The thyroid gland helps to control the function of your heart, brain, liver, kidneys, and skin.  The gland is a small, butterfly shaped gland located at the base of your neck.  Thyroid disease is more common than diabetes or heart disease.  Your thyroid gland produces thyroid hormone and when it is not functioning properly, one can produce either too much hormone or too little thyroid hormone.  The causes of thyroid disease are many.  Thyroid disease can be controlled.

 Hypothyroidism:  too little thyroid hormone causes your body’s systems to slow down. Hypothyroidism may be present at birth and tends to run in families.  Hypothyroidism may be caused by an autoimmune disease called Hashimoto thyroiditis, a disease in which the thyroid gland is attacked by the body’s own immune system.  Hypothyroidism may arise as a temporary disease following pregnancy or if the thyroid becomes inflamed with a viral infection.  Certain medications may cause hypothyroidism.  Common symptoms of hypothyroidism include fatigue, an unexplained weight gain, intolerance to cold, dry hair and skin, and an increased cholesterol level.  Hypothyroidism is treated by replacing the body’s thyroid hormone with a daily synthetic hormone. 

 Hyperthyroidism:  too much thyroid hormone causes your body’s systems to speed up.  Hyperthyroidism may be caused by an autoimmune disease called Graves’ disease, thyroid cancer, or an iodine insufficiency.  Thyroid tissue removal may be needed to reduce the hormone levels.  Symptoms of hyperthyroidism include nervousness, irritability, and sleeplessness, an unexplained weight loss, heat intolerance, irregular heart beat, and increased sweating.

 The best way to know about your thyroid health is to know what your TSH (thyroid-stimulating hormone) test results are.  It is a simple blood test to measure how your thyroid gland is functioning.  You may want to talk with your doctor about getting a TSH test if you have a family member with thyroid disease, are over the age of 35, or have any symptoms of thyroid disease.  If the results show thyroid disease, your doctor will talk with you about the treatments available to manage it.  Your body is sensitive to even small changes in thyroid hormone levels.   If you are placed on medication it is very important that you take your medications as prescribed by your doctor and have periodic blood tests to monitor your hormone levels. 

 

 

Staying healthy as you start 2014:

Staying healthy as you start 2014:

Consider a healthy weight for yourself, increasing your activity level, decreasing your cholesterol number, decreasing your blood pressure and decreasing / quitting tobacco use.

 Blood Pressure (B/P):  High blood pressure can almost always be prevented, so follow these steps even if you do not have high blood pressure.  If you do have high blood pressure, you and your health care provider need to work together as a team to reduce it by establishing a B/P goal, a plan and a timetable to meet your goal.

 

·         Maintaining a healthy weight:  Losing even 10 pounds can lower your B/P.  Losing weight has the biggest effect on those who are overweight and already have high B/P.  The DASH eating plan is an example that may help to manage B/P by selecting foods that are low in saturated and total fat, and cholesterol.  It is high in fruits and vegetables, and low fat dairy foods.  It includes whole grains, poultry, fish, and nuts, and has low amounts of fats, red meats, sweets, and sugared beverages.  It is also high in potassium, calcium, and magnesium, as well as protein and fiber.  Eating foods lower in salt and sodium also can reduce blood pressure.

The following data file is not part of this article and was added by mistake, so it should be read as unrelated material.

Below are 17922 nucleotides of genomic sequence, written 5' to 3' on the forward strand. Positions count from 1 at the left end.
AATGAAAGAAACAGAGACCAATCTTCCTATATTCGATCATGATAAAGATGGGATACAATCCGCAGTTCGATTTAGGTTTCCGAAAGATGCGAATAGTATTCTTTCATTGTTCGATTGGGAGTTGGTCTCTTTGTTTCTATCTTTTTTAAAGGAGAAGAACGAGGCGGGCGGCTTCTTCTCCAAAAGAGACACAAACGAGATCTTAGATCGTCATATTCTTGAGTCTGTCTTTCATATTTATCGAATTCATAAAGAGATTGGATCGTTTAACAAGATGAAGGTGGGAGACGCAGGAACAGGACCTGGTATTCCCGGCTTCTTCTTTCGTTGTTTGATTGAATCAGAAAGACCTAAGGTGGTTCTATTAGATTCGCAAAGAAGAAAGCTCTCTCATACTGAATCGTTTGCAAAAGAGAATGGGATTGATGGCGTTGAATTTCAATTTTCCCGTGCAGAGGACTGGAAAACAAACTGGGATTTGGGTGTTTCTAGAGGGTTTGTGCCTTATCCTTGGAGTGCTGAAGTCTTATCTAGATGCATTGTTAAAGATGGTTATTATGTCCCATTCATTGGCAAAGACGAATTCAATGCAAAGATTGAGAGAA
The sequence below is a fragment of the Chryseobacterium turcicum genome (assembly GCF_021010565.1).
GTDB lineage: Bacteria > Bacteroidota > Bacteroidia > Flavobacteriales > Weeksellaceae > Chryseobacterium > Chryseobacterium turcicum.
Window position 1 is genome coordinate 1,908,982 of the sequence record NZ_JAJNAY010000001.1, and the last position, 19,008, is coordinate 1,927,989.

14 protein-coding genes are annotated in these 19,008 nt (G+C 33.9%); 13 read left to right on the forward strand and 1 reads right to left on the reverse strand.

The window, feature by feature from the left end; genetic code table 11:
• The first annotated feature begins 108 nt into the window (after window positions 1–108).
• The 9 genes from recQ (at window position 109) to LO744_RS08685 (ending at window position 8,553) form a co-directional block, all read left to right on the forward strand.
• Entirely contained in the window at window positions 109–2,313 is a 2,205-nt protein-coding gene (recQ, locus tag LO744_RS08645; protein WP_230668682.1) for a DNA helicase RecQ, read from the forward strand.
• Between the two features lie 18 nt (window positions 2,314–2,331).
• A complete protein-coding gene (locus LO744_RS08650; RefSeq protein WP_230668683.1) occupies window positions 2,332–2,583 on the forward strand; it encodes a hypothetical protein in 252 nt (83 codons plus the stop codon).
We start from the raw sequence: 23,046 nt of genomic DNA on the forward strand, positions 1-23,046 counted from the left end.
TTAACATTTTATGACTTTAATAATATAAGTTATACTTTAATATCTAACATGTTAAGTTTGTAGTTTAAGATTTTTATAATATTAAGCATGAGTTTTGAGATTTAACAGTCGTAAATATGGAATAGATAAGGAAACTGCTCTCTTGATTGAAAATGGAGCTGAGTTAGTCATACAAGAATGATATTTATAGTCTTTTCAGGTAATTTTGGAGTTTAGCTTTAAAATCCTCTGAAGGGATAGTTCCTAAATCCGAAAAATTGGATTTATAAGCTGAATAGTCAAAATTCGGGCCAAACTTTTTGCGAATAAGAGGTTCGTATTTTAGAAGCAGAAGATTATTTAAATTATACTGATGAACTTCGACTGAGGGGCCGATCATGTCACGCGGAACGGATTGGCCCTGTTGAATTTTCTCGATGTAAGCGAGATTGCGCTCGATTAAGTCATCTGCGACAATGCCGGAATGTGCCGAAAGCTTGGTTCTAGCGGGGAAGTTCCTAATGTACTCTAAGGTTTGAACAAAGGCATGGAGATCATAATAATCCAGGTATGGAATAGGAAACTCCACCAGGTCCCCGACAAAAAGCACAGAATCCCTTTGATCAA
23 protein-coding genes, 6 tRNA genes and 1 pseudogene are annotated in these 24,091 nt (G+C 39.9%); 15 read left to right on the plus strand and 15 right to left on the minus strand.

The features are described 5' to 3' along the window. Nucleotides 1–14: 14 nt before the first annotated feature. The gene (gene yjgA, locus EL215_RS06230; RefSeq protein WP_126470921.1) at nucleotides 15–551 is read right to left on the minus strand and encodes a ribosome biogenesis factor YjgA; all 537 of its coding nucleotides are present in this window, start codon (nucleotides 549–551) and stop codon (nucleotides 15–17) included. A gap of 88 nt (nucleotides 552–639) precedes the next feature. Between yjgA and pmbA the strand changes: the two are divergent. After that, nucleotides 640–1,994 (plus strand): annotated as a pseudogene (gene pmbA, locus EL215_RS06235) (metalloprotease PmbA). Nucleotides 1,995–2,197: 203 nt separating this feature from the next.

·         Be physically active:  All you need is 30 minutes of moderate level physical activities on most days of the week.   You can even divide the 30 minutes into shorter periods of at least 10 minutes each.  Check with your doctor if you have heart trouble or have had a heart attack, if you are over age 50 and are not used to moderate level physical activity, if you have a family history of heart disease at an early age, or if you have any other serious health problem.

·         Drink alcohol only in moderation.

·         Have your B/P checked and logged on a regular basis.

·         Take your B/P prescribed medications as directed.

 

Cholesterol:  Your blood cholesterol level has a lot to do with your chances of getting heart disease.  High blood cholesterol is one of the major risk factors for heart disease. You can lower your cholesterol with therapeutic lifestyle changes: 

  • Eat a low saturated fat, low cholesterol eating plan that calls for less than 7% of calories from saturated fat and less than 200mg of dietary cholesterol per day.
  • Manage your weight – losing weight if you are overweight can help lower LDL and is especially important for those with a cluster of risk factors that includes high triglyceride and / or low HDL levels and being overweight with a large waist measurement (more than 40 inches for men and more than 35 inches for women.
  • Get regular physical activity of thirty minutes on most, if not all days.  It can help raise your high density lipids (HDL) and lower your low density lipids (LDL) and is especially important for those who are overweight with a large waist measurement.
  • Quitting smoking today will help reduce your LDL.
  • Follow your medication treatment as prescribed by your doctor

 Consider joining RFGH’s Weigh to Go weight management program.  Our eight week classes are taught by RFGH dietitians and other health professionals.  The agenda includes keys to success, weight loss goals, a plan for healthy eating, self assessment, meal planning, portion control, label reading, healthy cooking, baking and recipe modifications, getting excited about exercise, pre-diabetes, and much more! Call our Community Health Educator at 858-2318 for more information or to register.  The January 2014 class will start son Monday, January 13th.  Choose either 10 am – 11 am or 5 – 6 pm.  RFGH also offers a program for individuals who want  to lose 100 lbs or more called “Road to Wellness”.  This program is held on Mondays for 8 weeks starting on Monday, January 13th from 2:30 – 3:30 pmk.  Call 858-2318 for either of these classes.

 

Welcome to Redington-Fairview

The Mission of Redington-Fairview General Hospital (RFGH) is to develop, provide, and facilitate quality comprehensive, cost-effective health services for the people we serve.

Redington-Fairview General Hospital is an independent community hospital located in Skowhegan, Maine. RFGH has provided quality, comprehensive health services to the residents of Somerset County since 1952. A member of the Maine Hospital Association, RFGH offers inpatient and outpatient services in many specialities, has a network of community-based primary care and pediatric physicians, and provides 24-hour emergency medical services.

Where To Find Us

Redington-Fairview General Hospital
46 Fairview Avenue
P.O. Box 468
Skowhegan  Maine

207-474-5121